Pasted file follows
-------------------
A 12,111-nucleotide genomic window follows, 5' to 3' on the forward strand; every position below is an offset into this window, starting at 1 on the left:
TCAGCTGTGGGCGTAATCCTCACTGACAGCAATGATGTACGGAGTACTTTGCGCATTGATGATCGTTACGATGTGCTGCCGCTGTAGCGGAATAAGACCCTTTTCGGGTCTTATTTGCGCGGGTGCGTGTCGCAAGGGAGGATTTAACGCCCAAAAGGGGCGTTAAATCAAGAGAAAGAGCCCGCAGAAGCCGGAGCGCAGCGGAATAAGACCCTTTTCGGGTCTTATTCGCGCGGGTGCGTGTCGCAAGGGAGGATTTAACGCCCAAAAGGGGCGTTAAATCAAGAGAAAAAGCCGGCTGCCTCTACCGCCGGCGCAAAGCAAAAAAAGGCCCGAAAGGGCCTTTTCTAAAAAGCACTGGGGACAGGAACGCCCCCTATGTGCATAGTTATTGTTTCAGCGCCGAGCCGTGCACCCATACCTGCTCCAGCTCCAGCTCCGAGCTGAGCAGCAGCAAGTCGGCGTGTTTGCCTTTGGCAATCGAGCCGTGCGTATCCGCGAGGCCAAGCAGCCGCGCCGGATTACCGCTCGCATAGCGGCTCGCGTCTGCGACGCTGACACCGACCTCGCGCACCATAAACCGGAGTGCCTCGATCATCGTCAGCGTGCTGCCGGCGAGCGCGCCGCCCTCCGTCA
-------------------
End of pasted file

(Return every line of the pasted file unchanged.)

A 12,111-nucleotide genomic window follows, 5' to 3' on the forward strand; every position below is an offset into this window, starting at 1 on the left:
TCAGCTGTGGGCGTAATCCTCACTGACAGCAATGATGTACGGAGTACTTTGCGCATTGATGATCGTTACGATGTGCTGCCGCTGTAGCGGAATAAGACCCTTTTCGGGTCTTATTTGCGCGGGTGCGTGTCGCAAGGGAGGATTTAACGCCCAAAAGGGGCGTTAAATCAAGAGAAAGAGCCCGCAGAAGCCGGAGCGCAGCGGAATAAGACCCTTTTCGGGTCTTATTCGCGCGGGTGCGTGTCGCAAGGGAGGATTTAACGCCCAAAAGGGGCGTTAAATCAAGAGAAAAAGCCGGCTGCCTCTACCGCCGGCGCAAAGCAAAAAAAGGCCCGAAAGGGCCTTTTCTAAAAAGCACTGGGGACAGGAACGCCCCCTATGTGCATAGTTATTGTTTCAGCGCCGAGCCGTGCACCCATACCTGCTCCAGCTCCAGCTCCGAGCTGAGCAGCAGCAAGTCGGCGTGTTTGCCTTTGGCAATCGAGCCGTGCGTATCCGCGAGGCCAAGCAGCCGCGCCGGATTACCGCTCGCATAGCGGCTCGCGTCTGCGACGCTGACACCGACCTCGCGCACCATAAACCGGAGTGCCTCGATCATCGTCAGCGTGCTGCCGGCGAGCGCGCCGCCCTCCGTCA